Album Review Billy Bragg - Mr Love And Justice

Hopefully he’ll realise that staying relevant doesn’t mean dueting with Kate Nash, ever again.

Love and politics. These are the two topics which divide Mr Bragg. If a song isn’t about one, it’ll be about the other. Those two themes are captured in the new album title, ‘Mr Love and Justice’. Not only does it mark his 50th year in life, but precisely 25 years since he first took to the stage with classics like ‘Milkman of Human Kindness’ and the anthemic ‘A New England’.

The album comes in two formats, the single disc with full instrumental backing from Billy’s The Blokes, or the double disc version which alongside the full band, features the delights of Billy going it alone acoustically. Although both have their advantages, it would perhaps have made for a better altogether package if they picked the better version of each song to compile a one-disc-only album. For example, the brilliant darkness of the acoustic ‘I Almost Killed You’ is lost underneath the harmonica and hand clapping of the full band.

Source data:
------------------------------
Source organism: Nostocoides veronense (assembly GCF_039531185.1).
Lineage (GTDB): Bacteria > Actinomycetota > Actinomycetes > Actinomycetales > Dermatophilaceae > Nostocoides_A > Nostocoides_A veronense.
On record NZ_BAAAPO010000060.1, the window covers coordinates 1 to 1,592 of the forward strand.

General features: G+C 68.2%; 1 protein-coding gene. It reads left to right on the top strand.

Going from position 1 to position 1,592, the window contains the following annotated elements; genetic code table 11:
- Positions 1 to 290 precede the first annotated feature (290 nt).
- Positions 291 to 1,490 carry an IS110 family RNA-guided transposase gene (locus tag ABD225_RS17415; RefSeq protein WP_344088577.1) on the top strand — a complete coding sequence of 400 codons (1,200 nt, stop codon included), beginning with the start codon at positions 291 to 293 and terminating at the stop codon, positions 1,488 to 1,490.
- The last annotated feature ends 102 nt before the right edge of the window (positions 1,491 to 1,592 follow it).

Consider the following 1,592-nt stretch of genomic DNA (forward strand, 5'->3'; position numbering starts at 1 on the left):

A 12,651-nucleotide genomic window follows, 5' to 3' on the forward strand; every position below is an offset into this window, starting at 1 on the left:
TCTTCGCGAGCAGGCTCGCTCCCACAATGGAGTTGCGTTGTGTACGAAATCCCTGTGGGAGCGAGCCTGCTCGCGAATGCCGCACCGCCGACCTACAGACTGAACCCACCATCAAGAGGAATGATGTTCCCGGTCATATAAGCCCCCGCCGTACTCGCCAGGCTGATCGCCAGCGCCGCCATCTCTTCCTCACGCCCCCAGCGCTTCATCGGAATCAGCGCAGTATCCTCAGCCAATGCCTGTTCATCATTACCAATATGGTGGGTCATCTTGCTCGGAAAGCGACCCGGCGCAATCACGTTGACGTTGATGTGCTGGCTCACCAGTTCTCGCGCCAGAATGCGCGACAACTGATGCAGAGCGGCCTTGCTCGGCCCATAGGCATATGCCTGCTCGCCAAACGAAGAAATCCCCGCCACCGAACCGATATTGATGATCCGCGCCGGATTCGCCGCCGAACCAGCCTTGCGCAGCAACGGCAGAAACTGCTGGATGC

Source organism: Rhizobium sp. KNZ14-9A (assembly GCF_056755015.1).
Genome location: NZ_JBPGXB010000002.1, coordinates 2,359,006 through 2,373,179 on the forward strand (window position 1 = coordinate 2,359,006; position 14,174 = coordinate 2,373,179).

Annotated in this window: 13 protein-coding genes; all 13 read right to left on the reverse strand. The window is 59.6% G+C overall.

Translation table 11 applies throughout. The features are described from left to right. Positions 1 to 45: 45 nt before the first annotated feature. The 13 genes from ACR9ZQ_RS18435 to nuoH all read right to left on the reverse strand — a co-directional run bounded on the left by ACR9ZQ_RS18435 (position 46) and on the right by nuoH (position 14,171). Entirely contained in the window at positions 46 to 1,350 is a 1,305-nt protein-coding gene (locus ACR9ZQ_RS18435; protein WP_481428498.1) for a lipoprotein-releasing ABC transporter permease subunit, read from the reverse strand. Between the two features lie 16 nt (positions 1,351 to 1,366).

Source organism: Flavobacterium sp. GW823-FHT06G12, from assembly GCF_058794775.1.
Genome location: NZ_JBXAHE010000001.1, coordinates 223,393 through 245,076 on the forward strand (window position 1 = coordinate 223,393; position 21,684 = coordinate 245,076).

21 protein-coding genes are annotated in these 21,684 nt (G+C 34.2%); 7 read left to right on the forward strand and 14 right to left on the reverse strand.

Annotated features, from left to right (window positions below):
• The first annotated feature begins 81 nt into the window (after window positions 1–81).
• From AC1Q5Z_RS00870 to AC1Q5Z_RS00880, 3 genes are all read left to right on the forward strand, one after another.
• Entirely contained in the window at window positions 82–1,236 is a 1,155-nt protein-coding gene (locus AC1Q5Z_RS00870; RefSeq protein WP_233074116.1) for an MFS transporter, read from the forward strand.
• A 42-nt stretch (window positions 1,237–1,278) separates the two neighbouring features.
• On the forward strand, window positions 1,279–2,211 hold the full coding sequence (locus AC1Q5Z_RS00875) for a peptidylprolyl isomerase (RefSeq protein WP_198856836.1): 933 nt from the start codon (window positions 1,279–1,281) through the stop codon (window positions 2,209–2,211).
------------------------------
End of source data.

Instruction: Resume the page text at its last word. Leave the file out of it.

Single ‘I Keep Faith’ and name-sake track ‘Mr Love and Justice’ are two of the most memorable tunes on the album; even so, their message is lost under unclear lyrics which don’t explicitly demonstrate a point. Unlike Billy’s previous work in which his wording would have always driven home a stark message. Billy has retained the more Americana style folk in places, ‘Sing Their Souls Back Home’, and the wonderful ‘O Freedom’, are no doubt influenced by his Wilco collaboration.

It seems Bragg has reached an era of self-reflexivity; of looking back at past material and addressing the issue of himself. Of course, he is ‘Mr Love and Justice’. This knowing nod to who he is makes for a less demanding listen, but nonetheless Bragg maintains his status as a socialist protest songwriter. And there aren’t many of those around. He still flies the flag for the democracy and rights of the people. At a recent Roundhouse gig, his preacher-like passion for standing up for what you believe in was truly inspirational.

There are some great songs on here; on the issue of love the brooding ‘I Almost Killed You’ and on the side of politics ‘Something Happened’ or ‘O Freedom’. It’s not the most exciting or concurrent record of his career, for that you need to look to ‘Talking to the Taxman about Poetry’, or ‘Don’t Try this at Home’. Bragg is still making great persistent modern folk songs, with love and politics still ever present, which make for an enjoyable if unchallenging listen. Hopefully though, he’ll realise that staying relevant doesn’t mean dueting with Kate Nash, ever again.